Dr Miguet and colleagues from France undertook a study to determine whether sociological and/or alcohol-related behavioral factors could be predictive of relapse after orthotopic liver transplantation for alcoholic liver disease.
The research team enrolled 55 liver-transplanted patients out of a series of 120 alcoholic cirrhotic patients in this randomized prospective study.
The researchers designed the study to compare the 2 year survival in intent-to-transplant patients versus in-intent-to-use conventional treatment patients.
All patients completed an identical questionnaire that the researchers had distributed at the time of inclusion, and then every 3 months for 5 years to collect data on alcohol-related behavior factors.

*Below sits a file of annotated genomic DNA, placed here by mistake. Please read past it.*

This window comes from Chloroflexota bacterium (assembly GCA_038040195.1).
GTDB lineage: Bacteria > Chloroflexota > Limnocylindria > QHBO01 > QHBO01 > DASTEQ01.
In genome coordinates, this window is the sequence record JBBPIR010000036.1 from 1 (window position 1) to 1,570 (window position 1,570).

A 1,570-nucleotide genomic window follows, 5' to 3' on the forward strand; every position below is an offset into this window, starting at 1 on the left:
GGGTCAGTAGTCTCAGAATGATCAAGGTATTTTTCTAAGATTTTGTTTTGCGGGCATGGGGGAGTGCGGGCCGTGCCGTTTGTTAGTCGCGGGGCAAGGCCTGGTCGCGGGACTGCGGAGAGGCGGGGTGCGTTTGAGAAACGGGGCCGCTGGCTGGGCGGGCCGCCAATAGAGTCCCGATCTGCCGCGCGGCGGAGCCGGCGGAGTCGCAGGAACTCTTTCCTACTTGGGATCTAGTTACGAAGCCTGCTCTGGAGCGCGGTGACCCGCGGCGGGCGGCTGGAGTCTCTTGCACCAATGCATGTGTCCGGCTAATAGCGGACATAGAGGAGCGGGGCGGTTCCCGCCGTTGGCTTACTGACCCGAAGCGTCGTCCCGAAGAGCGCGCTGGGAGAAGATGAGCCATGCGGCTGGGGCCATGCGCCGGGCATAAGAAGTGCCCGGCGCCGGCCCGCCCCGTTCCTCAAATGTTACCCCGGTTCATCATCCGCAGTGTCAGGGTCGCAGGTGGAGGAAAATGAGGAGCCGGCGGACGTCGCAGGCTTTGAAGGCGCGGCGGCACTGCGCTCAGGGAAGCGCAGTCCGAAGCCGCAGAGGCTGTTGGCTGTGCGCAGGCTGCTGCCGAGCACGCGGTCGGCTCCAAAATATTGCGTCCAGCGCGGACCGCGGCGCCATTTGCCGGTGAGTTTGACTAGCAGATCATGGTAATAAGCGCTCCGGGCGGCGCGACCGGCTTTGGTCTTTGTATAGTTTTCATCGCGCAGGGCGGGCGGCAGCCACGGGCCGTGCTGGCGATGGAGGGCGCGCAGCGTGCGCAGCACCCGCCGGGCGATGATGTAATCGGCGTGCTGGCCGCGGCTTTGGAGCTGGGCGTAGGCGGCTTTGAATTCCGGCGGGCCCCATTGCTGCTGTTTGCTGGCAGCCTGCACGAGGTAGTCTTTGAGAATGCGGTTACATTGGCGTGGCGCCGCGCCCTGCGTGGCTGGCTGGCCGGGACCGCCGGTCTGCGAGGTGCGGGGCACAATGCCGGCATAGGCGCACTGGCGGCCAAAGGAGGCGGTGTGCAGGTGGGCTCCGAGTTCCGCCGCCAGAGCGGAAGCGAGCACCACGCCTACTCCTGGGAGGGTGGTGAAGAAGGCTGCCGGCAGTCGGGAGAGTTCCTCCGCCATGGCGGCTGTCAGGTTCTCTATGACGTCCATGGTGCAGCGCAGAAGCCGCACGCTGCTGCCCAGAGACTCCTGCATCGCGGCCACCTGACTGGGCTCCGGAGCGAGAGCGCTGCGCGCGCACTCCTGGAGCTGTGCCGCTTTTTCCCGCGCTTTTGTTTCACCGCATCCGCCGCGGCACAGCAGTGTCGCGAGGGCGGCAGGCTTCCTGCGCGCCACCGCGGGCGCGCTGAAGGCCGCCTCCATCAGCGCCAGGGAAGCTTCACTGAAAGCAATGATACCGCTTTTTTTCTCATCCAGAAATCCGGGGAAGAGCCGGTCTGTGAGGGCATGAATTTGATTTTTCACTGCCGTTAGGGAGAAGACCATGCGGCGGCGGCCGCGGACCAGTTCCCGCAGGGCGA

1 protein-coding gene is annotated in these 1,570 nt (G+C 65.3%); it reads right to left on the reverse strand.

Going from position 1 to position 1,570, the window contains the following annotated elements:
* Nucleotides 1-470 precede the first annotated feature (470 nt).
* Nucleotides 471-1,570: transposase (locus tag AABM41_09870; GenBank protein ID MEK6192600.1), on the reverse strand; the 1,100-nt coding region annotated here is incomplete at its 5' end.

|The researchers found that the rate of alcohol relapse was 11% at 1 year and 30% at 2 years|
|Gastroenterologie Clinique et Biologique|
In total, the researchers received data from 51 patients who had fulfilled the criteria for the study.
The team followed-up participants for a mean time of 35.7 months.
The researchers found that the rate of alcohol relapse was 11% at 1 year and 30% at 2 years.
Alcohol intake above 140 g a week was declared by 11% and 22% of patients at 1 and 2 years, respectively.
The researchers found that the only variable leading to a significantly lower rate of relapse was abstinence for 6 months or more before liver transplantation ,23% vs 79%.
The team noted that this variable was also significant for patients whose alcohol intake was greater than 140 g per week.
Using multivariate analysis (Cox model), the researchers were able to show that abstinence for 6 months or more before liver transplantation was the unique predictive variable.
Dr Miguet concluded, "In this prospective study of 51 patients transplanted for alcoholic liver disease, abstinence before liver transplantation was the only predictive factor of alcohol relapse after liver transplantation."